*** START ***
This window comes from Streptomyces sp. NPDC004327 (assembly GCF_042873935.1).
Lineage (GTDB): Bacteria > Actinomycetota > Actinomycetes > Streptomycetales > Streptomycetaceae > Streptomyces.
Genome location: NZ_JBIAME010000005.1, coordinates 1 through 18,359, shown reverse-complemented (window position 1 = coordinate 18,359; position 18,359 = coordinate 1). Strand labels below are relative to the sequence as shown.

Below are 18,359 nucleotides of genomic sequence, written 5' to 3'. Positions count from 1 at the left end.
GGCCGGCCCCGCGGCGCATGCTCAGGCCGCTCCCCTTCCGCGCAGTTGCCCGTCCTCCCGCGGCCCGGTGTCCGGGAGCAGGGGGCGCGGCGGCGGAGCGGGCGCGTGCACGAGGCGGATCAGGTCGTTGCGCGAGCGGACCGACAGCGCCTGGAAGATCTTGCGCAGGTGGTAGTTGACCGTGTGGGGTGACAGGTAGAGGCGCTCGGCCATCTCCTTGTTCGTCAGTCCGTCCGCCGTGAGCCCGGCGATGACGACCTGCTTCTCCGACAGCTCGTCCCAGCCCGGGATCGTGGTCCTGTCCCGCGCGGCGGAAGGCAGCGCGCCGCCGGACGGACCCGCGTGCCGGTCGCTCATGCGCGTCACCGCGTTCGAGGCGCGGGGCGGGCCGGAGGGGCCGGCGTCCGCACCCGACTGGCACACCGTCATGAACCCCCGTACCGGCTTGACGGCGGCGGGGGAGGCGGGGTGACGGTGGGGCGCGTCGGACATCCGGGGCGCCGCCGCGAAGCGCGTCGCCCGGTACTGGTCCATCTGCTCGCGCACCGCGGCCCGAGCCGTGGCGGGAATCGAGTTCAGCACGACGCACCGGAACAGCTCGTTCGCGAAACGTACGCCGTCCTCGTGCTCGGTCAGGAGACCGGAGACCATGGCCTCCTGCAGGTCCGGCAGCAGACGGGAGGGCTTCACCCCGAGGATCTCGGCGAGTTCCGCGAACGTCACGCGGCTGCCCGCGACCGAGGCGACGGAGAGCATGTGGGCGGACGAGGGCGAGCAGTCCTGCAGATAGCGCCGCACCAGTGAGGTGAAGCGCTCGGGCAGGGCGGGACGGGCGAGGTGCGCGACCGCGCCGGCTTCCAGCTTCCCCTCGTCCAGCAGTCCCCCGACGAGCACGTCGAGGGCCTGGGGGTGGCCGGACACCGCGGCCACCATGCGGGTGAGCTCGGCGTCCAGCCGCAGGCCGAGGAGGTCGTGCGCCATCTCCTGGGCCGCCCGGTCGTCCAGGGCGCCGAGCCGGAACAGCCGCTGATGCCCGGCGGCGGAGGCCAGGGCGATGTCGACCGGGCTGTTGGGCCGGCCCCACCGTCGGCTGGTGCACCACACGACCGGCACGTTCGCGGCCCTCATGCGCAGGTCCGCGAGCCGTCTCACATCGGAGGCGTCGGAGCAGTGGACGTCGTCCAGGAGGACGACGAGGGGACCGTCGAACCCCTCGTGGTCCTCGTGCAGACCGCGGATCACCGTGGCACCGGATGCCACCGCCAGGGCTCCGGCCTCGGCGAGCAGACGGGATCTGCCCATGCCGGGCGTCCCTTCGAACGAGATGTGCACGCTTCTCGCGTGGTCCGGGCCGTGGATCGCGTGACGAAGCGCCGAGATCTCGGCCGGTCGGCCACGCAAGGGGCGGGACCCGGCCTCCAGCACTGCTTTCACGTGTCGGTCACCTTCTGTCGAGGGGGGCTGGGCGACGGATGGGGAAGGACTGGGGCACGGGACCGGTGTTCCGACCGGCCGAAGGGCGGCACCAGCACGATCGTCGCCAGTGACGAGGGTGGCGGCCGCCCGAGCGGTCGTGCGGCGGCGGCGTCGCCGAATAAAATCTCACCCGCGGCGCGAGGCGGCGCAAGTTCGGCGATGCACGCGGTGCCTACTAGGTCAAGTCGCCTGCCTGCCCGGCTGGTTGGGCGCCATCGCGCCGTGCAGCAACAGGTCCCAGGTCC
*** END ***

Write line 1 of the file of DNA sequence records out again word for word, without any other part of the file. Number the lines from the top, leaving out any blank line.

This window comes from Streptomyces sp. NPDC004327 (assembly GCF_042873935.1).